If values can be taught in schools, which values should we teach? Well, the best approach is something like teaching ethics. I teach ethics. When we get to a certain topic (say abortion for example), I give certain arguments for each side, stating what the articles say. And then, I let the student decide which is the best argument by assigning them papers and such. That way, the students themselves can decide which values they should hold on to themselves. I like this approach because hardly anyone thinks about these ethical dilemmas, people usually hold on to the morals of their society without even thinking about them, and so taking a class on ethics helps people think about why they hold on to certain values.

    Now, I can imagine someone replying back: “Ok, that’s fine, Shaun. But that’s college. You really can’t teach sex education in college because teens are going to curious about sex before they go to college. In fact, most people won’t go to college so they can’t obviously learn it from there.”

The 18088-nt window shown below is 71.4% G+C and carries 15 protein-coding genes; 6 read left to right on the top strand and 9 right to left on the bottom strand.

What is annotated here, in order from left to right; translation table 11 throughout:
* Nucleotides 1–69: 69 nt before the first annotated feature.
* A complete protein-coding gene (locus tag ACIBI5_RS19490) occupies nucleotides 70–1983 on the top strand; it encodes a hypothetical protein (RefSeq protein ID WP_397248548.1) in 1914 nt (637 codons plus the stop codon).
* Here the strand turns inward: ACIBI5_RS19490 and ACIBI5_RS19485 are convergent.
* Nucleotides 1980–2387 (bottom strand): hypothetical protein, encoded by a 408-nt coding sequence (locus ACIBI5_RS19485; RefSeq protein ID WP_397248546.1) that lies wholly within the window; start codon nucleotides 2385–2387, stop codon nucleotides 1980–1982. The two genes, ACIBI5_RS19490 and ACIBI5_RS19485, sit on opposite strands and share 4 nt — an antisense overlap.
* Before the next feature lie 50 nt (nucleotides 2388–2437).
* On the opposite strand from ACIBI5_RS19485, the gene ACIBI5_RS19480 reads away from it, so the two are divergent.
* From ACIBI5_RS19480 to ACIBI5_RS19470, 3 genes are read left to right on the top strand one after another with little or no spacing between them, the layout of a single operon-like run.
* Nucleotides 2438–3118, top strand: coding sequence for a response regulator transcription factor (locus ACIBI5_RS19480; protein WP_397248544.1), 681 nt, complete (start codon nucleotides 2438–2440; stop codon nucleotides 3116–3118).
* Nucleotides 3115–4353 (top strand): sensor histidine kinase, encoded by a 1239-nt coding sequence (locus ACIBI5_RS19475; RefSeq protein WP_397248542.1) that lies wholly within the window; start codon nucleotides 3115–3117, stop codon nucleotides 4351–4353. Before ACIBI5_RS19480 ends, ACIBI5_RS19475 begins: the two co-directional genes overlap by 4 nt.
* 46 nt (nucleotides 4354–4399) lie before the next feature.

You’re right, and this is what I say: we should teach ethics in schools (and philosophy for that matter, but that’s another story). When it comes to that, however, it gets tricky (especially public schools) because parents don’t want their students to learn about certain things. And so that’s where we reach the dead-end on most things. I say values can (and perhaps should be taught in schools) whereas others don’t. What to do? I have no idea.

  2. Killer J says:

    I’m not a parent, but I can assure you I wouldn’t want a school to teach my kids their values. There’s a chance, I suppose, that the school’s values about sex or whatever would coincide with mine. There’s also a chance the values would be substantially different.
    I wouldn’t be okay with my child coming home with a standard of behavior different than the one I taught. This is inevitable to some degree, but if the SCHOOL is the reason for the disparity I would be pissed off.

  3. Pingback: Pages tagged "netherlands"

  4. shaunmiller says:

    Killer J, I agree with you. Values are something personal and if someone teaches your family different values, and your child likes those values, you’d probably feel betrayed. So what can we do?